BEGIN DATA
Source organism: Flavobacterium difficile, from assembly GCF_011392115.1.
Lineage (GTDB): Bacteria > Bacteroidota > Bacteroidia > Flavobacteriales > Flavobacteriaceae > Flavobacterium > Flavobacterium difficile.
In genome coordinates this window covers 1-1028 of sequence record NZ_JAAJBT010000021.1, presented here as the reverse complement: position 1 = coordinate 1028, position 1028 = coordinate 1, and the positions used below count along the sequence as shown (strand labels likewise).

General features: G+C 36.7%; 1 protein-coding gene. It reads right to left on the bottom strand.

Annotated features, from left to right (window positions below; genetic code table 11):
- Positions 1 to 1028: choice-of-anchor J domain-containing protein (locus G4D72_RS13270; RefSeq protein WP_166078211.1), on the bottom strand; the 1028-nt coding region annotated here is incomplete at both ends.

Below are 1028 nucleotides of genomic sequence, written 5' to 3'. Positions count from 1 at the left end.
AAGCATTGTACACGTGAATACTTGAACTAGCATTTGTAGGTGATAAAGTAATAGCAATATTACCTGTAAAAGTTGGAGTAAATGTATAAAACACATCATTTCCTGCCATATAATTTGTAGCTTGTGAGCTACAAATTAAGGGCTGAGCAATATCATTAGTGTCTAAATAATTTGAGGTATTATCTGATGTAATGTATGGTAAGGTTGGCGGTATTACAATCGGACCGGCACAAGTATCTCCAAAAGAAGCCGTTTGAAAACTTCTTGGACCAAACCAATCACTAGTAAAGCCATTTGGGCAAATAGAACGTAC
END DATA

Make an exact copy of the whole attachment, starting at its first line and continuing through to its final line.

Source organism: Flavobacterium difficile, from assembly GCF_011392115.1.
Lineage (GTDB): Bacteria > Bacteroidota > Bacteroidia > Flavobacteriales > Flavobacteriaceae > Flavobacterium > Flavobacterium difficile.
In genome coordinates this window covers 1-1028 of sequence record NZ_JAAJBT010000021.1, presented here as the reverse complement: position 1 = coordinate 1028, position 1028 = coordinate 1, and the positions used below count along the sequence as shown (strand labels likewise).

General features: G+C 36.7%; 1 protein-coding gene. It reads right to left on the bottom strand.

Annotated features, from left to right (window positions below; genetic code table 11):
- Positions 1 to 1028: choice-of-anchor J domain-containing protein (locus G4D72_RS13270; RefSeq protein WP_166078211.1), on the bottom strand; the 1028-nt coding region annotated here is incomplete at both ends.

Below are 1028 nucleotides of genomic sequence, written 5' to 3'. Positions count from 1 at the left end.
AAGCATTGTACACGTGAATACTTGAACTAGCATTTGTAGGTGATAAAGTAATAGCAATATTACCTGTAAAAGTTGGAGTAAATGTATAAAACACATCATTTCCTGCCATATAATTTGTAGCTTGTGAGCTACAAATTAAGGGCTGAGCAATATCATTAGTGTCTAAATAATTTGAGGTATTATCTGATGTAATGTATGGTAAGGTTGGCGGTATTACAATCGGACCGGCACAAGTATCTCCAAAAGAAGCCGTTTGAAAACTTCTTGGACCAAACCAATCACTAGTAAAGCCATTTGGGCAAATAGAACGTAC